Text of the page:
653Re: Do You Know Your Brain Foods?
- Aug 21, 2008Thats good to know thanks for the info... actually I love fish thats
why i read this post... any topic about fish for allergies?
--- In firstname.lastname@example.org, "joyhudson80"
> Has anyone ever told you that fish is "brain food?" What does this
> really mean?
> It appears there may be some association between the foods we eat and
> the power of our brain. Just like the rest of our bodies, the brain
> reacts negatively to a constant intake of high-fat and junk foods and
> prefers to be nourished by a well-balanced diet.
> Studies have documented the benefits of omega-3 fatty acids, commonly
> found in fatty fish, in lessening the damage wrought by dementia. One
> study showed that eating at least one fish meal per week may
> significantly lower the risk of developing Alzheimer's disease.
> Fish is not the only food that has been linked to improved brain power.
> There are also benefits to eating a balanced diet rich in fruits and
> vegetables, whole grains, and fiber. Other touted brain foods are the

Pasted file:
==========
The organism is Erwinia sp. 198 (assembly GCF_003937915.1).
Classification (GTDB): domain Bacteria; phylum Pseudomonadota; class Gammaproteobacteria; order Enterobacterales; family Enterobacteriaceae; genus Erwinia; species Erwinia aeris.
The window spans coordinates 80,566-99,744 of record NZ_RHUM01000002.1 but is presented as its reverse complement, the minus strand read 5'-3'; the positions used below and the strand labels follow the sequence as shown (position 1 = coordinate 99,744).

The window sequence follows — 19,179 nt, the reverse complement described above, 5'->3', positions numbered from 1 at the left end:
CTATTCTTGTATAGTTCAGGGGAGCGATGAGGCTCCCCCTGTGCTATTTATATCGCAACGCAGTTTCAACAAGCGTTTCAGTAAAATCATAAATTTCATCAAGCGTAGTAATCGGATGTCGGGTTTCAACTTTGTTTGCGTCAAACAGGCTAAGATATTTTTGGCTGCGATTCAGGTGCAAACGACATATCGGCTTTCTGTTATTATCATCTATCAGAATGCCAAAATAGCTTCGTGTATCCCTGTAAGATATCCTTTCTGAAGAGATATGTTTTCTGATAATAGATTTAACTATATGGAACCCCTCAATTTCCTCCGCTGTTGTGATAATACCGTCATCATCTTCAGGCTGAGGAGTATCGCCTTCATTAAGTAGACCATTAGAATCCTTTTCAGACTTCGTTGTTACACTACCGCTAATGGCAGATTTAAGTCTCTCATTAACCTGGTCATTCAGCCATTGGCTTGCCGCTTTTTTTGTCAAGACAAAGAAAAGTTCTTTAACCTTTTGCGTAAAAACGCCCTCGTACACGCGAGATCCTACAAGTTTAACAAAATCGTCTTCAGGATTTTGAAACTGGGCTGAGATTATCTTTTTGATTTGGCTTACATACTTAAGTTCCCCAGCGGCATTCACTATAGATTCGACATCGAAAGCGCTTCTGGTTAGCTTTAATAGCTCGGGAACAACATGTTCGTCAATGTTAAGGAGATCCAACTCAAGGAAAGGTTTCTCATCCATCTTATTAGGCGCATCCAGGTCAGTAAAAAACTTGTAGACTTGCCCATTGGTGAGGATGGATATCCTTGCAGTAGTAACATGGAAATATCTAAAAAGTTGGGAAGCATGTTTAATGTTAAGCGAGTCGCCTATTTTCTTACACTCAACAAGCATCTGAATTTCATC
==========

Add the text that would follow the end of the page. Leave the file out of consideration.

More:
> brightest colored fruits and vegetables, such as blueberries,
> strawberries, prunes, raspberries and blackberries, because antioxidants
> found in them have been linked to improved memory. In addition, foods
> containing B vitamins or magnesium are crucial to ensuring normal brain
> and nerve function. Both of these nutrients are often found in whole
> grains and in enriched and whole grain products such as bread, rice,
> pasta and fortified cereals.
> Finally, remember that just like the rest of your body, your brain needs
> energy, which it prefers to get from glucose. This may be one reason why
> some people who follow a low-carbohydrate diet report feeling sluggish.
> Just like every other aspect of nutrition, balance and moderation are
> the keys.
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